Facebook Is Quietly Working With Governments To Censor Content
Facebook might be telling us that it’s looking to create an “open and connected world”, however it’s been quietly helping governments with their requests for content censorship.
Earlier today, Facebook, said that it was open to ‘considering’ blocking pages and censoring content in Thailand, on the government’s request, after reviewing it on a case by case basis. This statement followed a request by the Thai government to block approximately 600 Facebook pages. A Facebook spokesperson added, “When governments believe that something on the Internet violates their laws, they may contact [us]…when we receive such a request, it is scrutinized to determine if the specified content does indeed violate local laws. If we determine that it does, then we make it unavailable in the relevant country or territory and notify people who try to access it why it is restricted.”
Thailand’s internet service providers (ISP) had asked of Facebook to block 600 pages, as part of an initial 6900 pages that had been ordered to be closed by the Thai court. Thai National Broadcasting & Telecommunications Commission secretary general, Takorn Tantasith, came out in support for Facebook’s decision, calling it “a good sign.” Furthermore, he added, “The response from Facebook was a good sign of future cooperation between local ISPs and the U.S. internet giant.”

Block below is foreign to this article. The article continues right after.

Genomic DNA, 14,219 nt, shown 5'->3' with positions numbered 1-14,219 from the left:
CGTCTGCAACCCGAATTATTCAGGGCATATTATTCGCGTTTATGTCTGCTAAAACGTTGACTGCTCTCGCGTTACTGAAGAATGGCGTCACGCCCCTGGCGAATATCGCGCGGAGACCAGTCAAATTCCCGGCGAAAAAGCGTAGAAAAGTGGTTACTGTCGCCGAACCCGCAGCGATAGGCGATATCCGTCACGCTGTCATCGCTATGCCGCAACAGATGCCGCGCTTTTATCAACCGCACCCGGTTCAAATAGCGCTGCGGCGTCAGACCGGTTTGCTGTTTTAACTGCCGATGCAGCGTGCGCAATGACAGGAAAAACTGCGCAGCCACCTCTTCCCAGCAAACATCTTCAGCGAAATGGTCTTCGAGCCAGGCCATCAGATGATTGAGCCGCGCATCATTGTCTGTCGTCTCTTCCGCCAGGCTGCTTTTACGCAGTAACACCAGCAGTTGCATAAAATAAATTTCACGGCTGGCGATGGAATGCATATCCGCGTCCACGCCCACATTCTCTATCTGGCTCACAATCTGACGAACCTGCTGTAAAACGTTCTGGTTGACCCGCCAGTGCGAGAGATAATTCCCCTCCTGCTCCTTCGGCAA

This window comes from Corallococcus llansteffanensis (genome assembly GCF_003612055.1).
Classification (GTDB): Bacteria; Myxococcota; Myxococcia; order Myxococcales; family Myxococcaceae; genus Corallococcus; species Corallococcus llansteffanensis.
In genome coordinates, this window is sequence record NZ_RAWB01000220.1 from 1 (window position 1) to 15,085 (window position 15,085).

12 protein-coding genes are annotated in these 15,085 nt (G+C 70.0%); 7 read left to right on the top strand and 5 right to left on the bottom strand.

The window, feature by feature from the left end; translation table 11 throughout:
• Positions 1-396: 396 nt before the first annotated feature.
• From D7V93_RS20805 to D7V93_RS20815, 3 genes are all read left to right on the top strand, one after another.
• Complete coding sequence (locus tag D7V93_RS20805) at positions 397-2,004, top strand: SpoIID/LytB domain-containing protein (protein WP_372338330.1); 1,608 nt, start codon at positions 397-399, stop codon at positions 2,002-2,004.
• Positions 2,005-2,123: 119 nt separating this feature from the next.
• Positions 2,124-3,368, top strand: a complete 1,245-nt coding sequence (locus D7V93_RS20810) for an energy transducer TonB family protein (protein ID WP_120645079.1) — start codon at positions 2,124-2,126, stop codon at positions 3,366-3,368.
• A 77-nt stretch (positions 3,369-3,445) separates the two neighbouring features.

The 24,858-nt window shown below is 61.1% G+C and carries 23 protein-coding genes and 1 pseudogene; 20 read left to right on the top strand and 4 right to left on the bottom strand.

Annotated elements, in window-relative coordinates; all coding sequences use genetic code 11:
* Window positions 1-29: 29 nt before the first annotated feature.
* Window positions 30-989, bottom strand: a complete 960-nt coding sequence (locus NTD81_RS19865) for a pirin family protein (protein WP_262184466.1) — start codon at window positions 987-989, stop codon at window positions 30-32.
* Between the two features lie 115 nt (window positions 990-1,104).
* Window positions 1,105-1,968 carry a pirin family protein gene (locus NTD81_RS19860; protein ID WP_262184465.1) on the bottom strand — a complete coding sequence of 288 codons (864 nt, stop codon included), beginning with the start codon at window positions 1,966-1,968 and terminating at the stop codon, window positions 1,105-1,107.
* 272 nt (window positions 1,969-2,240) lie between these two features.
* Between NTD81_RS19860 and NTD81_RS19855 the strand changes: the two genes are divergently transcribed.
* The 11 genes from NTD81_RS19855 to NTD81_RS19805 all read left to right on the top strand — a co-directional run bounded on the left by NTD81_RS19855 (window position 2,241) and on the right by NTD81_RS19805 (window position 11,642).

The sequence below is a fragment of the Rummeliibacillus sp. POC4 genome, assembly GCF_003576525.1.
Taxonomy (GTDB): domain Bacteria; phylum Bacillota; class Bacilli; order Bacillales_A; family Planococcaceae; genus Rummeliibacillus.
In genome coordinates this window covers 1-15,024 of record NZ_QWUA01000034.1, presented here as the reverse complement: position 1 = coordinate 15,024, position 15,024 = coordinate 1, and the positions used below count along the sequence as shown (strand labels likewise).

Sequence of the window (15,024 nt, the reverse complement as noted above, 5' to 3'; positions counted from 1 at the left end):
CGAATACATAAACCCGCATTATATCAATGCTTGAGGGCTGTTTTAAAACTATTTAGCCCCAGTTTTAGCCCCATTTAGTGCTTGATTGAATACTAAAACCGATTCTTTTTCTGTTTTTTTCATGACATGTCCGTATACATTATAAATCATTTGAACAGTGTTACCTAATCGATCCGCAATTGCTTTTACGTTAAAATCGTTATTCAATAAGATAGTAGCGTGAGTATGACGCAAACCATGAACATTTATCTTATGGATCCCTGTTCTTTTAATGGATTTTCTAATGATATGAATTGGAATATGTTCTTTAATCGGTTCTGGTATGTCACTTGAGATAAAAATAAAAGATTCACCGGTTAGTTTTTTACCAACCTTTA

But this isn’t the only thing Thailand has a problem with. Last week, a video of the 64 year old monarch of Thailand, King Maha Vajiralongkorn, strolling through a German shopping mall in his crop top became viral on social media. The Thai authorities were quick to jump on the video, blocking it, making it unable to view on Facebook.
Thailand has extremely strict laws which protect its royal family from any criticism. Facebook, in a talk with news outlet, VICE, had made it known that they had indeed blocked its users from Thailand from viewing the video.
This news won’t just be positively received in Thailand, as both Vietnam and China have similar concerns with regards to online content censorship. CEO Zuckerberg, had spoke of the censorship concerns as the social media giant is looking to make its entry into the Asian giant’s economy – China – where it is still blocked.
Facebook has also made it clear, as of last week, that it is willing to work with the Vietnamese government to censor content that the authorities consider is violating content.
Image Source: The Independent